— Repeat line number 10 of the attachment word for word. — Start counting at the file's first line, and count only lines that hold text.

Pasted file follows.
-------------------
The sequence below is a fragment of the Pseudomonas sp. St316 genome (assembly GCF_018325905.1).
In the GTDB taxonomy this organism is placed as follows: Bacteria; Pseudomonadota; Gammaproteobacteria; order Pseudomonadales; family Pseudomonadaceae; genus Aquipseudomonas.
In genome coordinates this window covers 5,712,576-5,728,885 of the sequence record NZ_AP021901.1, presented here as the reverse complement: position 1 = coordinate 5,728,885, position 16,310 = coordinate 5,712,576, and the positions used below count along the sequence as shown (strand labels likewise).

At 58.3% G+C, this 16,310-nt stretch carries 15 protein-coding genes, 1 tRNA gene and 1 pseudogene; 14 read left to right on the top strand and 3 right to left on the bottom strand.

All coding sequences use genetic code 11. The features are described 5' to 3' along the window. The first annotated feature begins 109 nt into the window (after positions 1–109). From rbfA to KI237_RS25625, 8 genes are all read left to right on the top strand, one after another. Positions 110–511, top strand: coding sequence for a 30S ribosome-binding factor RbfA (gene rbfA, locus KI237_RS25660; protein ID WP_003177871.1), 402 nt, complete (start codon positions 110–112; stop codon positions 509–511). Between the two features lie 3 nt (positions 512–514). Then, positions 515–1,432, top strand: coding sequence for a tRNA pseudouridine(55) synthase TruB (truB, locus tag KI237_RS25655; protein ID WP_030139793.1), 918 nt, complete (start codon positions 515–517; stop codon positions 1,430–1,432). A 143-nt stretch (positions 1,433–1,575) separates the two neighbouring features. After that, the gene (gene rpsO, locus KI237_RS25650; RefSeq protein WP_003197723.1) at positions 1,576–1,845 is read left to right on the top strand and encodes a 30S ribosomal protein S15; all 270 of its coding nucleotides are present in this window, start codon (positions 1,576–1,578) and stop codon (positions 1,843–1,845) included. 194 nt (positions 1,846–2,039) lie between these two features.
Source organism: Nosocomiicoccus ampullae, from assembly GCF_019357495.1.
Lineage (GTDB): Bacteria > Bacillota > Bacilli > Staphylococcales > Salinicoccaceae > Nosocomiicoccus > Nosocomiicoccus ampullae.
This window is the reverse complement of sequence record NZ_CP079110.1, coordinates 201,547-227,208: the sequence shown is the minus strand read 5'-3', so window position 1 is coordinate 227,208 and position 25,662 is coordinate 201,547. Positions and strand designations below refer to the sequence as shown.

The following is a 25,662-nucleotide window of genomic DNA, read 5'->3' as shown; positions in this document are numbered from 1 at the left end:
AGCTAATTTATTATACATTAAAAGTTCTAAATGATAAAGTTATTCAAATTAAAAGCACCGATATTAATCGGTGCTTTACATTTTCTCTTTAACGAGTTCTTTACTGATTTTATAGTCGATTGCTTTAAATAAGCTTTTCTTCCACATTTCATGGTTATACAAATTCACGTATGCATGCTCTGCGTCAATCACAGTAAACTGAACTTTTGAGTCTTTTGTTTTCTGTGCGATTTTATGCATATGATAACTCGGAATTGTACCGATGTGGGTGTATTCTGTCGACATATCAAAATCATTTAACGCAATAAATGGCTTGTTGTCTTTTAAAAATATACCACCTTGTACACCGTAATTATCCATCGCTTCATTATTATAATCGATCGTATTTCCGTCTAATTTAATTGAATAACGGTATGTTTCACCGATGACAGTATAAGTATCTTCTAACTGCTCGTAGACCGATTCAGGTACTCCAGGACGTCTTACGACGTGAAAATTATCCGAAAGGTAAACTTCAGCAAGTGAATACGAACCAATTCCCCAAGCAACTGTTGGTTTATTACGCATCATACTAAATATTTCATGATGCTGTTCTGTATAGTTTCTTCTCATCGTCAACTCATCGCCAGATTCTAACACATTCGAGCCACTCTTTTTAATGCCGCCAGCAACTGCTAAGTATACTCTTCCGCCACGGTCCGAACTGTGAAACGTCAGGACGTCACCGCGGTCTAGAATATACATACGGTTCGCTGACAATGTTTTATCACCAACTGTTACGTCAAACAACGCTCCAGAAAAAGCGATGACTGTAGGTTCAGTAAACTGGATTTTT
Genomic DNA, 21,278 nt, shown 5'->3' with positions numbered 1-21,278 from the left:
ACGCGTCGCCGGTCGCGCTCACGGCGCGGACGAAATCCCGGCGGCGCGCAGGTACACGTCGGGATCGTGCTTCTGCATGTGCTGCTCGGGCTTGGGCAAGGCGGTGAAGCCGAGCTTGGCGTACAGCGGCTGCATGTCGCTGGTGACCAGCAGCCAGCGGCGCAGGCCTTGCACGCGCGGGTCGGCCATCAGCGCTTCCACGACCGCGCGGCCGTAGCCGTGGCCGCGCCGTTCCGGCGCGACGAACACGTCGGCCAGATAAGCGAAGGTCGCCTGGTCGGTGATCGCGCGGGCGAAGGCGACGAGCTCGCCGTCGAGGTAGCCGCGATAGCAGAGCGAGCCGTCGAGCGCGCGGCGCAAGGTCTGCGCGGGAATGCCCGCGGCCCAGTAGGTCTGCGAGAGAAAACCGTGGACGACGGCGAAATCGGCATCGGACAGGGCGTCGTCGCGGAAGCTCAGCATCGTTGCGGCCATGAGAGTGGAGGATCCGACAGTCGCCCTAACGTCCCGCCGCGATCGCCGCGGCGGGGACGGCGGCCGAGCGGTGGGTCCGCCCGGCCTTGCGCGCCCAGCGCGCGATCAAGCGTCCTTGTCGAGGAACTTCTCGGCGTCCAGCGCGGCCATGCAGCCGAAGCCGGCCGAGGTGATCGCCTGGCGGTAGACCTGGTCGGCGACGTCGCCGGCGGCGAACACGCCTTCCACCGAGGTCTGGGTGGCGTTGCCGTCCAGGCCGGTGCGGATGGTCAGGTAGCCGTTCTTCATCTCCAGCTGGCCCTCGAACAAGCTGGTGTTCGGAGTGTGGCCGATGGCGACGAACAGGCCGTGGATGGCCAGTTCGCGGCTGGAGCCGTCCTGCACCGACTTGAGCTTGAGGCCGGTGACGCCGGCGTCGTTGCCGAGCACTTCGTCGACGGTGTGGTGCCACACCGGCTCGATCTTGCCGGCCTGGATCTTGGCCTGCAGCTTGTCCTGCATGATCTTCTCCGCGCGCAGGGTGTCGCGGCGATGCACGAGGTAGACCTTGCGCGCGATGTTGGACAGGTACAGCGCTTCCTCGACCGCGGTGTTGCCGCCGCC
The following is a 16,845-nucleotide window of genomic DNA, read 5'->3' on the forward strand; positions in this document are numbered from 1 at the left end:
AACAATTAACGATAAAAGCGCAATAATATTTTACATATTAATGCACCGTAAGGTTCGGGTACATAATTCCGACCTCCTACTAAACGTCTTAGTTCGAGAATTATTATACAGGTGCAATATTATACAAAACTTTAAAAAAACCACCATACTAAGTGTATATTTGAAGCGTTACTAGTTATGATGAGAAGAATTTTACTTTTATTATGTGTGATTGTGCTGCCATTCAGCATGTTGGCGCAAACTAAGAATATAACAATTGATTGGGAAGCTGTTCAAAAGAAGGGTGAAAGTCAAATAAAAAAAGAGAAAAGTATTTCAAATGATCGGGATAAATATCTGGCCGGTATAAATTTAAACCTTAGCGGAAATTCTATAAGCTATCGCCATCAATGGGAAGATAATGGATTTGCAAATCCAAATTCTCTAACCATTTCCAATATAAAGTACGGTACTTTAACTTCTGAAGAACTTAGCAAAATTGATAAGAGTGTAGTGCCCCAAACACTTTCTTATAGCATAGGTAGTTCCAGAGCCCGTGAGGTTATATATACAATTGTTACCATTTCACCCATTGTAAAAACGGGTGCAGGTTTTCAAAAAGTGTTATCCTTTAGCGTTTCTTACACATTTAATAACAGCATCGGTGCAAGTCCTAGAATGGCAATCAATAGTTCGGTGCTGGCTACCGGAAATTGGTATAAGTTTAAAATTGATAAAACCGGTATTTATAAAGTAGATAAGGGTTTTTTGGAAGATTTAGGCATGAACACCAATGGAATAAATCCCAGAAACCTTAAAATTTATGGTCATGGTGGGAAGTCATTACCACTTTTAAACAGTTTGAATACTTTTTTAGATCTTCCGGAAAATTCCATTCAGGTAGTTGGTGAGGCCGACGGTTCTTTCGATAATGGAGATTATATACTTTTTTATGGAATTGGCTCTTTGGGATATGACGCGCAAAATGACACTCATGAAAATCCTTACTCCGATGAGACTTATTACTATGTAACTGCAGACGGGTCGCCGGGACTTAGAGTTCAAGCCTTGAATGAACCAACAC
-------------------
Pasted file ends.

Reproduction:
AGCTAATTTATTATACATTAAAAGTTCTAAATGATAAAGTTATTCAAATTAAAAGCACCGATATTAATCGGTGCTTTACATTTTCTCTTTAACGAGTTCTTTACTGATTTTATAGTCGATTGCTTTAAATAAGCTTTTCTTCCACATTTCATGGTTATACAAATTCACGTATGCATGCTCTGCGTCAATCACAGTAAACTGAACTTTTGAGTCTTTTGTTTTCTGTGCGATTTTATGCATATGATAACTCGGAATTGTACCGATGTGGGTGTATTCTGTCGACATATCAAAATCATTTAACGCAATAAATGGCTTGTTGTCTTTTAAAAATATACCACCTTGTACACCGTAATTATCCATCGCTTCATTATTATAATCGATCGTATTTCCGTCTAATTTAATTGAATAACGGTATGTTTCACCGATGACAGTATAAGTATCTTCTAACTGCTCGTAGACCGATTCAGGTACTCCAGGACGTCTTACGACGTGAAAATTATCCGAAAGGTAAACTTCAGCAAGTGAATACGAACCAATTCCCCAAGCAACTGTTGGTTTATTACGCATCATACTAAATATTTCATGATGCTGTTCTGTATAGTTTCTTCTCATCGTCAACTCATCGCCAGATTCTAACACATTCGAGCCACTCTTTTTAATGCCGCCAGCAACTGCTAAGTATACTCTTCCGCCACGGTCCGAACTGTGAAACGTCAGGACGTCACCGCGGTCTAGAATATACATACGGTTCGCTGACAATGTTTTATCACCAACTGTTACGTCAAACAACGCTCCAGAAAAAGCGATGACTGTAGGTTCAGTAAACTGGATTTTT